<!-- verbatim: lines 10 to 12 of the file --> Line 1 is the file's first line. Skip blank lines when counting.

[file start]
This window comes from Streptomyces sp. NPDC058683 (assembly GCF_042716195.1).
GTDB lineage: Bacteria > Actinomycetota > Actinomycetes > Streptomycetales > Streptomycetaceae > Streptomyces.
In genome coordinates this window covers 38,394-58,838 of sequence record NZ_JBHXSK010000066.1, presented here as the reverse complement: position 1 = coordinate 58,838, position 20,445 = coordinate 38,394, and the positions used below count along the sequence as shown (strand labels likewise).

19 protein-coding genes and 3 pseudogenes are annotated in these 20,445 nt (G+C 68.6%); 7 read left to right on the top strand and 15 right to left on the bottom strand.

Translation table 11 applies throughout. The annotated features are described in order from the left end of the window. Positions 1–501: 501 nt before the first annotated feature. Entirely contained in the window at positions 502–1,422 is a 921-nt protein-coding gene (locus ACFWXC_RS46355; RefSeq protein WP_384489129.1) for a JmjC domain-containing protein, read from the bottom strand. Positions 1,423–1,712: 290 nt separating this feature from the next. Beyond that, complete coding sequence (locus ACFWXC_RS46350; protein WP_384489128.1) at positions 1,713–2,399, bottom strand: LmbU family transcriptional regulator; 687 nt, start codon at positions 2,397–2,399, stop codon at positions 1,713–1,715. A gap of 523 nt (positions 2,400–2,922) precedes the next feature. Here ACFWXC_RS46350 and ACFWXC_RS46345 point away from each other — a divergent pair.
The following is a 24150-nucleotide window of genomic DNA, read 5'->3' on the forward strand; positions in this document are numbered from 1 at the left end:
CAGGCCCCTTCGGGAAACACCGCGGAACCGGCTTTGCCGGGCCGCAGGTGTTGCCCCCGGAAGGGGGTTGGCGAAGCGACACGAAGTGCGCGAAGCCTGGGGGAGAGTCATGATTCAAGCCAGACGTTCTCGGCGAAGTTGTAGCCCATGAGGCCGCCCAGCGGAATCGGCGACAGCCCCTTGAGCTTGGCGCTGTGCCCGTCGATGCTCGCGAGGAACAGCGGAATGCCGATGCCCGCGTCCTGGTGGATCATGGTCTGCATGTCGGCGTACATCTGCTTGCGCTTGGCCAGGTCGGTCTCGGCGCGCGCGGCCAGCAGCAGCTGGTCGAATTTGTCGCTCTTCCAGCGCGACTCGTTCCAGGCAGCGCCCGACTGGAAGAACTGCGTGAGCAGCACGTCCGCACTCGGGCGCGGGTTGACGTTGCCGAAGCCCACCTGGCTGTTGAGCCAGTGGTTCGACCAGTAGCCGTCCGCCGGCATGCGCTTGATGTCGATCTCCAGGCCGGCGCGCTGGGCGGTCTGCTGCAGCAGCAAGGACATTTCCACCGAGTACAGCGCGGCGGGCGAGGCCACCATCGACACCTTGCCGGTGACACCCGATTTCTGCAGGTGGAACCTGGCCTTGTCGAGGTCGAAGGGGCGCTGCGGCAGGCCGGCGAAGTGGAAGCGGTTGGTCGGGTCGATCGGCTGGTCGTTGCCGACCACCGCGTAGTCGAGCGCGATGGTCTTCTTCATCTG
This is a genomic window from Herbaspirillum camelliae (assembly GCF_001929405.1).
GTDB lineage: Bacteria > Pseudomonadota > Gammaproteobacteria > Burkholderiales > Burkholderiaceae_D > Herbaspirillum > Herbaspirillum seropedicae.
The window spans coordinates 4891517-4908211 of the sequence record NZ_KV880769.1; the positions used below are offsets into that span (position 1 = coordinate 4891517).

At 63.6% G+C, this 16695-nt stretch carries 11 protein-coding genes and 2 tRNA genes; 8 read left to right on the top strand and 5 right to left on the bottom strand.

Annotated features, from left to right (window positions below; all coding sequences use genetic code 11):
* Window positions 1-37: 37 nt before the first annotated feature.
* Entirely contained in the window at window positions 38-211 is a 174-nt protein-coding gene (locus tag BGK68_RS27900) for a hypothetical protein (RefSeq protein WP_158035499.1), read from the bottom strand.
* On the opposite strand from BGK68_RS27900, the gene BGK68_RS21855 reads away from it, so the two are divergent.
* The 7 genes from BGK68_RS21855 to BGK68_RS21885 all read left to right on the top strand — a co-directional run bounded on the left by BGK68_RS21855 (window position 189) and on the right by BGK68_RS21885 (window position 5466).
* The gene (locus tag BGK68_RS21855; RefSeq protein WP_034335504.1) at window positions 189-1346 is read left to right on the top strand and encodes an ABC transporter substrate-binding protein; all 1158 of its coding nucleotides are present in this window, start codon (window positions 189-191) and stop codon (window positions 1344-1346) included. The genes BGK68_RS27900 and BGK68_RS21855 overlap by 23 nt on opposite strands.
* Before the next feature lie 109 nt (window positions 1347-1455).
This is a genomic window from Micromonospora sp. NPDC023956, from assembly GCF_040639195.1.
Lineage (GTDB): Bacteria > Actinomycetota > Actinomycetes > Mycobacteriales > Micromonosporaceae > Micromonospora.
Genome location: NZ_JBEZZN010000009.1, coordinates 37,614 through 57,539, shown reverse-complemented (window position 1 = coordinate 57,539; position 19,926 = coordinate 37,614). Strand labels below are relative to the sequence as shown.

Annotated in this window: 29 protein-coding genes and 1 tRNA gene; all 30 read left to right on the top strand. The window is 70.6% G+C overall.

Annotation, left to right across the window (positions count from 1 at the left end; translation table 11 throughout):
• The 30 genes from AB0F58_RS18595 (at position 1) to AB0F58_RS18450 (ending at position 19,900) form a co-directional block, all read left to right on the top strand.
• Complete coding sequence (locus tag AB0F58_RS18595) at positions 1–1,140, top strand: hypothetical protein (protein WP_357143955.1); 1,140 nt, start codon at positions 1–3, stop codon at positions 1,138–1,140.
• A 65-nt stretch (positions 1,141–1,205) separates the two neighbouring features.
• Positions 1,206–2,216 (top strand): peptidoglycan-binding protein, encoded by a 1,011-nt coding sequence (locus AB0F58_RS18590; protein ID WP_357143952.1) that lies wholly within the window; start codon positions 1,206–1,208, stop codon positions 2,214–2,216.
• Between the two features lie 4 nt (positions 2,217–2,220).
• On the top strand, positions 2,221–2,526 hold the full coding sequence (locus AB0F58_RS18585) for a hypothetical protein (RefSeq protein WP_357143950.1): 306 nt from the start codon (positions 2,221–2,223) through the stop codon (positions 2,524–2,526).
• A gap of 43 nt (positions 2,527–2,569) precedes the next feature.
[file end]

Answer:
The window spans coordinates 4891517-4908211 of the sequence record NZ_KV880769.1; the positions used below are offsets into that span (position 1 = coordinate 4891517).

At 63.6% G+C, this 16695-nt stretch carries 11 protein-coding genes and 2 tRNA genes; 8 read left to right on the top strand and 5 right to left on the bottom strand.

Annotated features, from left to right (window positions below; all coding sequences use genetic code 11):